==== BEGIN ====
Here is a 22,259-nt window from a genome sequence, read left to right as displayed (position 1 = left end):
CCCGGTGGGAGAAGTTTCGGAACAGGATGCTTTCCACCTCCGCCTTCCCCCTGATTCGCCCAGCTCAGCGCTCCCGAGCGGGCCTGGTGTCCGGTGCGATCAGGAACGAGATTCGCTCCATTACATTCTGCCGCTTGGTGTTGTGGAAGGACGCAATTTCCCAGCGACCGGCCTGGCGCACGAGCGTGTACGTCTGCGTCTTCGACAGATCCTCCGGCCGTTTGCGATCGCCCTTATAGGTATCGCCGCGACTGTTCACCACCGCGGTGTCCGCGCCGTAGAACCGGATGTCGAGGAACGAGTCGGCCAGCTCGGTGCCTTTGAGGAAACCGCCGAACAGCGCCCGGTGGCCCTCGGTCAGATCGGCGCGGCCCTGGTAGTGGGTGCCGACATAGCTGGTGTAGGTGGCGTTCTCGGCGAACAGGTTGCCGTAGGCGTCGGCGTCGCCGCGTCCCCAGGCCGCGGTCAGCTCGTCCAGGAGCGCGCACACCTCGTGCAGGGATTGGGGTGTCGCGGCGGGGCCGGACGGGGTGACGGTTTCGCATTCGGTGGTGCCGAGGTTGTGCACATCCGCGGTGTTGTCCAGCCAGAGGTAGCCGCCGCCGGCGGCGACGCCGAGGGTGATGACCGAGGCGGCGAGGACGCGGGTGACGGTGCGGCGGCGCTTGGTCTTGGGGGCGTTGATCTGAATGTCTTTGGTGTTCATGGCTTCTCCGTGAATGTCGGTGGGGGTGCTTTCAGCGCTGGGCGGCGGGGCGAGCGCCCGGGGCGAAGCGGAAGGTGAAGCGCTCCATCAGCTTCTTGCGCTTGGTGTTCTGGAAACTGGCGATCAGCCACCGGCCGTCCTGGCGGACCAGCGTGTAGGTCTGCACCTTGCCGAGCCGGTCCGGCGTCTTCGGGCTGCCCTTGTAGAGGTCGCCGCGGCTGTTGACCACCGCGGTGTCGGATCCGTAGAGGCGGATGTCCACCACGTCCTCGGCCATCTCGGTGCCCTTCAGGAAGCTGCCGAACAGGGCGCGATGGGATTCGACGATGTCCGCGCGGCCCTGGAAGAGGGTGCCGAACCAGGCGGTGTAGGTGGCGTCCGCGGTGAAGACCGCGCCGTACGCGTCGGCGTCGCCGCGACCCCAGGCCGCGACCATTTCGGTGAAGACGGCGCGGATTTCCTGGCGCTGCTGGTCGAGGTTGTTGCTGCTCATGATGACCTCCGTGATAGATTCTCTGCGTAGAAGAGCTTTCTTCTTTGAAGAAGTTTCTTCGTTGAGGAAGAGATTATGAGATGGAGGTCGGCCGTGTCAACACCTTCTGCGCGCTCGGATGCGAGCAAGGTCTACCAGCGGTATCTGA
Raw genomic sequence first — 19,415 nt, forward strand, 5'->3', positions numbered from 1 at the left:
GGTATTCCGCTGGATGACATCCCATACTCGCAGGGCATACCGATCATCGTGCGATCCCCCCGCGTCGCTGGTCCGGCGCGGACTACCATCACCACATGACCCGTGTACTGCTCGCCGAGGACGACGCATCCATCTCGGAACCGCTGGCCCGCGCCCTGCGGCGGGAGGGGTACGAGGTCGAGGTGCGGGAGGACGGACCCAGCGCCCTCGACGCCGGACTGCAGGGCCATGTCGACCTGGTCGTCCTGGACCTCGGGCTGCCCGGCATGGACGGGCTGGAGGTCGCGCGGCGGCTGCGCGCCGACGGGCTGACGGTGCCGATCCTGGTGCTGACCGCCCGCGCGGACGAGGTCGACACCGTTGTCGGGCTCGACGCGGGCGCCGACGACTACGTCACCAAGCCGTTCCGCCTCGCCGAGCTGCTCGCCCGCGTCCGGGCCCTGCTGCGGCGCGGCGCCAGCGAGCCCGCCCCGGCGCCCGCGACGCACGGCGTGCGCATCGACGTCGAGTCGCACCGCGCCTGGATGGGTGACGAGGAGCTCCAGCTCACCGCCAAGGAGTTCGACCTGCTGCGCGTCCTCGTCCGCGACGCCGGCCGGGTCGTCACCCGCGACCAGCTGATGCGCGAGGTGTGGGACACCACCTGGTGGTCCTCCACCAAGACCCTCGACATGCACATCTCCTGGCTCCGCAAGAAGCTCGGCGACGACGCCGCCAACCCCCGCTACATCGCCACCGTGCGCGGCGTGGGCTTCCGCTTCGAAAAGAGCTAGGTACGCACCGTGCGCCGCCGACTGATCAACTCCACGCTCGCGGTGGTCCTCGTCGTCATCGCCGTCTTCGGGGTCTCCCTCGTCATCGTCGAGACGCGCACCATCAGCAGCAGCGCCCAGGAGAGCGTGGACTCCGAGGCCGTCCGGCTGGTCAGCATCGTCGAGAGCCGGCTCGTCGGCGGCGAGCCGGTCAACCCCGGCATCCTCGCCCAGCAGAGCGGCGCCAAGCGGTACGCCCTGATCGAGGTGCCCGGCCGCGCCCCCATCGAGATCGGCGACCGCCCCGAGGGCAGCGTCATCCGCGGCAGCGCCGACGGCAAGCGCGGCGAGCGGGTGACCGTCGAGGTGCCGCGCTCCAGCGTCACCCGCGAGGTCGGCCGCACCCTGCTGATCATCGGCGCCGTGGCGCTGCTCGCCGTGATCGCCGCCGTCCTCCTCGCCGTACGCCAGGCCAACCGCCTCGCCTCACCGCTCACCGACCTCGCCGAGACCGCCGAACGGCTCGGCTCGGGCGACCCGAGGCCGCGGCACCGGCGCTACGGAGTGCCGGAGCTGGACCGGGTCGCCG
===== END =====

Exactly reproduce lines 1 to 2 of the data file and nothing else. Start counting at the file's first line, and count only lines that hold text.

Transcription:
Here is a 22,259-nt window from a genome sequence, read left to right as displayed (position 1 = left end):
CCCGGTGGGAGAAGTTTCGGAACAGGATGCTTTCCACCTCCGCCTTCCCCCTGATTCGCCCAGCTCAGCGCTCCCGAGCGGGCCTGGTGTCCGGTGCGATCAGGAACGAGATTCGCTCCATTACATTCTGCCGCTTGGTGTTGTGGAAGGACGCAATTTCCCAGCGACCGGCCTGGCGCACGAGCGTGTACGTCTGCGTCTTCGACAGATCCTCCGGCCGTTTGCGATCGCCCTTATAGGTATCGCCGCGACTGTTCACCACCGCGGTGTCCGCGCCGTAGAACCGGATGTCGAGGAACGAGTCGGCCAGCTCGGTGCCTTTGAGGAAACCGCCGAACAGCGCCCGGTGGCCCTCGGTCAGATCGGCGCGGCCCTGGTAGTGGGTGCCGACATAGCTGGTGTAGGTGGCGTTCTCGGCGAACAGGTTGCCGTAGGCGTCGGCGTCGCCGCGTCCCCAGGCCGCGGTCAGCTCGTCCAGGAGCGCGCACACCTCGTGCAGGGATTGGGGTGTCGCGGCGGGGCCGGACGGGGTGACGGTTTCGCATTCGGTGGTGCCGAGGTTGTGCACATCCGCGGTGTTGTCCAGCCAGAGGTAGCCGCCGCCGGCGGCGACGCCGAGGGTGATGACCGAGGCGGCGAGGACGCGGGTGACGGTGCGGCGGCGCTTGGTCTTGGGGGCGTTGATCTGAATGTCTTTGGTGTTCATGGCTTCTCCGTGAATGTCGGTGGGGGTGCTTTCAGCGCTGGGCGGCGGGGCGAGCGCCCGGGGCGAAGCGGAAGGTGAAGCGCTCCATCAGCTTCTTGCGCTTGGTGTTCTGGAAACTGGCGATCAGCCACCGGCCGTCCTGGCGGACCAGCGTGTAGGTCTGCACCTTGCCGAGCCGGTCCGGCGTCTTCGGGCTGCCCTTGTAGAGGTCGCCGCGGCTGTTGACCACCGCGGTGTCGGATCCGTAGAGGCGGATGTCCACCACGTCCTCGGCCATCTCGGTGCCCTTCAGGAAGCTGCCGAACAGGGCGCGATGGGATTCGACGATGTCCGCGCGGCCCTGGAAGAGGGTGCCGAACCAGGCGGTGTAGGTGGCGTCCGCGGTGAAGACCGCGCCGTACGCGTCGGCGTCGCCGCGACCCCAGGCCGCGACCATTTCGGTGAAGACGGCGCGGATTTCCTGGCGCTGCTGGTCGAGGTTGTTGCTGCTCATGATGACCTCCGTGATAGATTCTCTGCGTAGAAGAGCTTTCTTCTTTGAAGAAGTTTCTTCGTTGAGGAAGAGATTATGAGATGGAGGTCGGCCGTGTCAACACCTTCTGCGCGCTCGGATGCGAGCAAGGTCTACCAGCGGTATCTGA